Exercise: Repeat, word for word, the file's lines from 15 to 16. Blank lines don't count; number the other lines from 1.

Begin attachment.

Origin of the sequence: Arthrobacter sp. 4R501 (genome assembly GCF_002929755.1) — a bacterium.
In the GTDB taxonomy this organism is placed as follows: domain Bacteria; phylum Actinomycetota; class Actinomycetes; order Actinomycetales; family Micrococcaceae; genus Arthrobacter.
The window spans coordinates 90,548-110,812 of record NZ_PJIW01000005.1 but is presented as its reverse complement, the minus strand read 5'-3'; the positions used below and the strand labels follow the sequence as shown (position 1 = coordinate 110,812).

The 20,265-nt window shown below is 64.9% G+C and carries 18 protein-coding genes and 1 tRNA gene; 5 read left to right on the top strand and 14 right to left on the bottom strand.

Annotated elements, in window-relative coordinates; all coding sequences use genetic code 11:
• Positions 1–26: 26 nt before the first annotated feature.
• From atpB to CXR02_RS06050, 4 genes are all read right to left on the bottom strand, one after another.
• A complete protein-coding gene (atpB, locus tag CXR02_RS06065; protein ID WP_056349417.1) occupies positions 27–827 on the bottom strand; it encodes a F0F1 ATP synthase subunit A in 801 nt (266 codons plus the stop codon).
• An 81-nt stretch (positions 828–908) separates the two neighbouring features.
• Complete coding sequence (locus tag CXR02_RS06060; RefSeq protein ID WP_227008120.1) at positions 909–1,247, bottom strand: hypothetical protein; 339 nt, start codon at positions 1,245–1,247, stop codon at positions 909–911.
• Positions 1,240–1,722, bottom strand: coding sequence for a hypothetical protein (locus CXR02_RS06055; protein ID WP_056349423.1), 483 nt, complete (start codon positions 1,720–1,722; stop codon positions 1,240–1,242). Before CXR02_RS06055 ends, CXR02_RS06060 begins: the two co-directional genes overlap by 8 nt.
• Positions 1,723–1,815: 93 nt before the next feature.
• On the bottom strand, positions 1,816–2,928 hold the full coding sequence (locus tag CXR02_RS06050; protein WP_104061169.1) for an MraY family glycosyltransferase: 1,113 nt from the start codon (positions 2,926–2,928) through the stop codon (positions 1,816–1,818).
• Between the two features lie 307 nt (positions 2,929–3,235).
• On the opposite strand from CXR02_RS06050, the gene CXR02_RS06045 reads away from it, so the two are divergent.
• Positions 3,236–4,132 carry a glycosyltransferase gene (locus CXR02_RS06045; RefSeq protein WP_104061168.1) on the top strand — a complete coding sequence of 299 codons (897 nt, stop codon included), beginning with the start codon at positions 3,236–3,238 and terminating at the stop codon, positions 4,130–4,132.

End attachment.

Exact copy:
• On the opposite strand from CXR02_RS06050, the gene CXR02_RS06045 reads away from it, so the two are divergent.
• Positions 3,236–4,132 carry a glycosyltransferase gene (locus CXR02_RS06045; RefSeq protein WP_104061168.1) on the top strand — a complete coding sequence of 299 codons (897 nt, stop codon included), beginning with the start codon at positions 3,236–3,238 and terminating at the stop codon, positions 4,130–4,132.